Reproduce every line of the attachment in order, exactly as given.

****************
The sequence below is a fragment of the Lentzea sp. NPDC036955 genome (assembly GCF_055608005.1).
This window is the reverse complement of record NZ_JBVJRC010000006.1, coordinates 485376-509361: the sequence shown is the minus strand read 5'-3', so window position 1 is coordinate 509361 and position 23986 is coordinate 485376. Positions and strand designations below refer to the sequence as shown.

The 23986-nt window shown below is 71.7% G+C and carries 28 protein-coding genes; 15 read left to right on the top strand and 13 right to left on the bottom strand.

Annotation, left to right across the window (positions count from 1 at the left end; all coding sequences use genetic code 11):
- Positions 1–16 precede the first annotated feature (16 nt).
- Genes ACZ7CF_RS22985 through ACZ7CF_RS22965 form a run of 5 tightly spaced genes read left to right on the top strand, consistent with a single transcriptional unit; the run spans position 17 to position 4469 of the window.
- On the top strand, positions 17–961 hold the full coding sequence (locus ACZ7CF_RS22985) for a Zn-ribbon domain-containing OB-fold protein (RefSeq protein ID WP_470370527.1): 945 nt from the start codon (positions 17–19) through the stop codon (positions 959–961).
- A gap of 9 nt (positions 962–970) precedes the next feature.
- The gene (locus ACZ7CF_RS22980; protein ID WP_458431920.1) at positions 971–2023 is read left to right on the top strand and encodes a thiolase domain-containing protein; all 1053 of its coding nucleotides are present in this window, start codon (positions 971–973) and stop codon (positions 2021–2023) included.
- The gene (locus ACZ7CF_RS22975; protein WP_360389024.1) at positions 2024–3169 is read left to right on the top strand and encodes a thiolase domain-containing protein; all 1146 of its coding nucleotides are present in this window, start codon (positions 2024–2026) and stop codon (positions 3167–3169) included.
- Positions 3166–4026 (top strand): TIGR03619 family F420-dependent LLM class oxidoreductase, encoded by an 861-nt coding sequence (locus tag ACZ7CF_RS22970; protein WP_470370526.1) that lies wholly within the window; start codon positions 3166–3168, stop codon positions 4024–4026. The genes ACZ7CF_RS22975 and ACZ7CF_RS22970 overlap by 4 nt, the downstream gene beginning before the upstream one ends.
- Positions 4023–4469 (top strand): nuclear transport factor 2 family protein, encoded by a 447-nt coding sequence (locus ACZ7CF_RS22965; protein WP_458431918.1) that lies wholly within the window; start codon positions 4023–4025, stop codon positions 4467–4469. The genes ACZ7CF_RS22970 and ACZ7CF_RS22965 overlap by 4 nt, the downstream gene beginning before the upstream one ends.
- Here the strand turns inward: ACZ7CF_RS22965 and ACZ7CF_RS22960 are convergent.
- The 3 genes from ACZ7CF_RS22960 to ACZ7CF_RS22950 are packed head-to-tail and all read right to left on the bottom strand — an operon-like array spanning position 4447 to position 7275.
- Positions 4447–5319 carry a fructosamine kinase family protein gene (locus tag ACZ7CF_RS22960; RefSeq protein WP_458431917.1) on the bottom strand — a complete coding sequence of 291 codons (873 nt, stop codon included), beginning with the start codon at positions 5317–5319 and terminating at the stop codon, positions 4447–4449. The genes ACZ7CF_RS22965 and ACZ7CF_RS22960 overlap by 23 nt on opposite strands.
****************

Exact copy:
The sequence below is a fragment of the Lentzea sp. NPDC036955 genome (assembly GCF_055608005.1).
This window is the reverse complement of record NZ_JBVJRC010000006.1, coordinates 485376-509361: the sequence shown is the minus strand read 5'-3', so window position 1 is coordinate 509361 and position 23986 is coordinate 485376. Positions and strand designations below refer to the sequence as shown.

The 23986-nt window shown below is 71.7% G+C and carries 28 protein-coding genes; 15 read left to right on the top strand and 13 right to left on the bottom strand.

Annotation, left to right across the window (positions count from 1 at the left end; all coding sequences use genetic code 11):
- Positions 1–16 precede the first annotated feature (16 nt).
- Genes ACZ7CF_RS22985 through ACZ7CF_RS22965 form a run of 5 tightly spaced genes read left to right on the top strand, consistent with a single transcriptional unit; the run spans position 17 to position 4469 of the window.
- On the top strand, positions 17–961 hold the full coding sequence (locus ACZ7CF_RS22985) for a Zn-ribbon domain-containing OB-fold protein (RefSeq protein ID WP_470370527.1): 945 nt from the start codon (positions 17–19) through the stop codon (positions 959–961).
- A gap of 9 nt (positions 962–970) precedes the next feature.
- The gene (locus ACZ7CF_RS22980; protein ID WP_458431920.1) at positions 971–2023 is read left to right on the top strand and encodes a thiolase domain-containing protein; all 1053 of its coding nucleotides are present in this window, start codon (positions 971–973) and stop codon (positions 2021–2023) included.
- The gene (locus ACZ7CF_RS22975; protein WP_360389024.1) at positions 2024–3169 is read left to right on the top strand and encodes a thiolase domain-containing protein; all 1146 of its coding nucleotides are present in this window, start codon (positions 2024–2026) and stop codon (positions 3167–3169) included.
- Positions 3166–4026 (top strand): TIGR03619 family F420-dependent LLM class oxidoreductase, encoded by an 861-nt coding sequence (locus tag ACZ7CF_RS22970; protein WP_470370526.1) that lies wholly within the window; start codon positions 3166–3168, stop codon positions 4024–4026. The genes ACZ7CF_RS22975 and ACZ7CF_RS22970 overlap by 4 nt, the downstream gene beginning before the upstream one ends.
- Positions 4023–4469 (top strand): nuclear transport factor 2 family protein, encoded by a 447-nt coding sequence (locus ACZ7CF_RS22965; protein WP_458431918.1) that lies wholly within the window; start codon positions 4023–4025, stop codon positions 4467–4469. The genes ACZ7CF_RS22970 and ACZ7CF_RS22965 overlap by 4 nt, the downstream gene beginning before the upstream one ends.
- Here the strand turns inward: ACZ7CF_RS22965 and ACZ7CF_RS22960 are convergent.
- The 3 genes from ACZ7CF_RS22960 to ACZ7CF_RS22950 are packed head-to-tail and all read right to left on the bottom strand — an operon-like array spanning position 4447 to position 7275.
- Positions 4447–5319 carry a fructosamine kinase family protein gene (locus tag ACZ7CF_RS22960; RefSeq protein WP_458431917.1) on the bottom strand — a complete coding sequence of 291 codons (873 nt, stop codon included), beginning with the start codon at positions 5317–5319 and terminating at the stop codon, positions 4447–4449. The genes ACZ7CF_RS22965 and ACZ7CF_RS22960 overlap by 23 nt on opposite strands.